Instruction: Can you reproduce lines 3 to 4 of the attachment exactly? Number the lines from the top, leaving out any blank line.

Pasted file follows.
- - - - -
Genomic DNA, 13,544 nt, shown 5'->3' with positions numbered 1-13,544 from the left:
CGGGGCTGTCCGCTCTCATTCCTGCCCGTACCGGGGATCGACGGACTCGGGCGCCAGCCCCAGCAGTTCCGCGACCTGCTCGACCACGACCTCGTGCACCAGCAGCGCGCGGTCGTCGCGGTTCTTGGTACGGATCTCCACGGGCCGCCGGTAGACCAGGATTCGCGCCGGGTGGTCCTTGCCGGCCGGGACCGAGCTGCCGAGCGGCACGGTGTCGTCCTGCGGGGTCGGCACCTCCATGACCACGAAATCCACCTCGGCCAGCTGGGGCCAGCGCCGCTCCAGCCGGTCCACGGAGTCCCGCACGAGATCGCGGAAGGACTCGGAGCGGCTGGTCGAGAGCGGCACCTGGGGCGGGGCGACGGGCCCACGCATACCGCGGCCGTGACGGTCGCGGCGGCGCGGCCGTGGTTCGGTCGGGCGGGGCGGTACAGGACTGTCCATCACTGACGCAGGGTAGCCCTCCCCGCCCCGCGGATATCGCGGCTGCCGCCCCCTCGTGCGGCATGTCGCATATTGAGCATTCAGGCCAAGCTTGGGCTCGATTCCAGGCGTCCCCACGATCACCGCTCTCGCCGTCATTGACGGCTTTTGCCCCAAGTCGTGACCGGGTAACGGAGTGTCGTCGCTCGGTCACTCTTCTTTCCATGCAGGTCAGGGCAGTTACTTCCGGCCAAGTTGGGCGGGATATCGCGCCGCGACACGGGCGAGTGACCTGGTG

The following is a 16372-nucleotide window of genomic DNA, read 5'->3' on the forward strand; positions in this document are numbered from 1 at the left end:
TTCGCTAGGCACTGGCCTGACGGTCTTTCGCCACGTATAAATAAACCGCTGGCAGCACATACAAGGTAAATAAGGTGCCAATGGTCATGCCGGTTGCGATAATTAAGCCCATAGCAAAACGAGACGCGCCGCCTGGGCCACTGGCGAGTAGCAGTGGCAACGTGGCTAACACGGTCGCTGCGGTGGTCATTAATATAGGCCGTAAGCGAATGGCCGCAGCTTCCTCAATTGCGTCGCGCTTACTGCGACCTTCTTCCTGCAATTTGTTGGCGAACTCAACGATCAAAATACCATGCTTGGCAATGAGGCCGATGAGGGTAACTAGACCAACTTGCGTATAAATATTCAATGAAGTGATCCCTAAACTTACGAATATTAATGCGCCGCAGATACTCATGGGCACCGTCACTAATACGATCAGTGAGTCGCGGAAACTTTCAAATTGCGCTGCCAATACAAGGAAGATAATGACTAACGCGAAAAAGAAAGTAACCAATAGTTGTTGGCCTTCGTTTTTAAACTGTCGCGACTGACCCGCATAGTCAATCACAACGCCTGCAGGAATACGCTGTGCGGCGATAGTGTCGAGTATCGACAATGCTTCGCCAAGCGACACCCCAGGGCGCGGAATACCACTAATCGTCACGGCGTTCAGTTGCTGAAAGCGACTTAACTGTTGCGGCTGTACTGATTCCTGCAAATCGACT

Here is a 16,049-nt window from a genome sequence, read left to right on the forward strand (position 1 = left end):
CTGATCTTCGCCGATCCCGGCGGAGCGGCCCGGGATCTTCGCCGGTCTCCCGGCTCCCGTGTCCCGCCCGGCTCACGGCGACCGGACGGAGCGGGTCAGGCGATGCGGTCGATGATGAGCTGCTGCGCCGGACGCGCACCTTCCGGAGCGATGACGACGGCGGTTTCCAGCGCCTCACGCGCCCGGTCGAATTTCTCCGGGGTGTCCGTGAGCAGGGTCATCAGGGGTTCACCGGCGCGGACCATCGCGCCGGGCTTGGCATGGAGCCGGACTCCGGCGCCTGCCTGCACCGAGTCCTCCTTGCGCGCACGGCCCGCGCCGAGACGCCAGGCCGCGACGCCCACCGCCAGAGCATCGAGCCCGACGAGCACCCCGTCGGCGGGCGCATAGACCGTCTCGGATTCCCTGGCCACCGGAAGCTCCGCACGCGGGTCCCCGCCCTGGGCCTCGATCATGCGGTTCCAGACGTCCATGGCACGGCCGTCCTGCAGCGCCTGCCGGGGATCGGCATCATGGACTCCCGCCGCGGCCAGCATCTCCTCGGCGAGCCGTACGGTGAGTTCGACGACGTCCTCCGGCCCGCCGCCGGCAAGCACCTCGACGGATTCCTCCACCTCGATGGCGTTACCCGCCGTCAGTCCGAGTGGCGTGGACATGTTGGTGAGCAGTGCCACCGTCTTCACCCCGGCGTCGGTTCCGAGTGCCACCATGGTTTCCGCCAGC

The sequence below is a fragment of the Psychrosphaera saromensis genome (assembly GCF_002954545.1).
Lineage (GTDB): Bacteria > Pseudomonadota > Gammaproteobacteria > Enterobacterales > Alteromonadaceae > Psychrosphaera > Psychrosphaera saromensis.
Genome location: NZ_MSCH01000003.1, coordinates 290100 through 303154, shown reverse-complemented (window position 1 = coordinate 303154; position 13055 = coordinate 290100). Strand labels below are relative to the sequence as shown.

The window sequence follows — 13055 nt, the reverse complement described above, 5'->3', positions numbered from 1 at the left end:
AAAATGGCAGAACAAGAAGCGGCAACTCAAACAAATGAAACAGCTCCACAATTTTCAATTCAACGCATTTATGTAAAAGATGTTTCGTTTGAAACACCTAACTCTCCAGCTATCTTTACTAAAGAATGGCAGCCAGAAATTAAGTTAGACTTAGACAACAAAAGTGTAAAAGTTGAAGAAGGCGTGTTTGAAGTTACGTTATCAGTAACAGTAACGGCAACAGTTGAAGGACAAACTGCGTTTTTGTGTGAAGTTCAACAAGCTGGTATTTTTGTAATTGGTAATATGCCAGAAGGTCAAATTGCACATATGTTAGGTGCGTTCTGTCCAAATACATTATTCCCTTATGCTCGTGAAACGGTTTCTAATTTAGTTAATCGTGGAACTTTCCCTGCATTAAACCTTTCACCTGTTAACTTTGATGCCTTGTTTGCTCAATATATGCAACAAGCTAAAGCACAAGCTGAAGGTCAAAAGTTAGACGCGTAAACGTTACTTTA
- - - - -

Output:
The following is a 16372-nucleotide window of genomic DNA, read 5'->3' on the forward strand; positions in this document are numbered from 1 at the left end:
TTCGCTAGGCACTGGCCTGACGGTCTTTCGCCACGTATAAATAAACCGCTGGCAGCACATACAAGGTAAATAAGGTGCCAATGGTCATGCCGGTTGCGATAATTAAGCCCATAGCAAAACGAGACGCGCCGCCTGGGCCACTGGCGAGTAGCAGTGGCAACGTGGCTAACACGGTCGCTGCGGTGGTCATTAATATAGGCCGTAAGCGAATGGCCGCAGCTTCCTCAATTGCGTCGCGCTTACTGCGACCTTCTTCCTGCAATTTGTTGGCGAACTCAACGATCAAAATACCATGCTTGGCAATGAGGCCGATGAGGGTAACTAGACCAACTTGCGTATAAATATTCAATGAAGTGATCCCTAAACTTACGAATATTAATGCGCCGCAGATACTCATGGGCACCGTCACTAATACGATCAGTGAGTCGCGGAAACTTTCAAATTGCGCTGCCAATACAAGGAAGATAATGACTAACGCGAAAAAGAAAGTAACCAATAGTTGTTGGCCTTCGTTTTTAAACTGTCGCGACTGACCCGCATAGTCAATCACAACGCCTGCAGGAATACGCTGTGCGGCGATAGTGTCGAGTATCGACAATGCTTCGCCAAGCGACACCCCAGGGCGCGGAATACCACTAATCGTCACGGCGTTCAGTTGCTGAAAGCGACTTAACTGTTGCGGCTGTACTGATTCCTGCAAATCGACT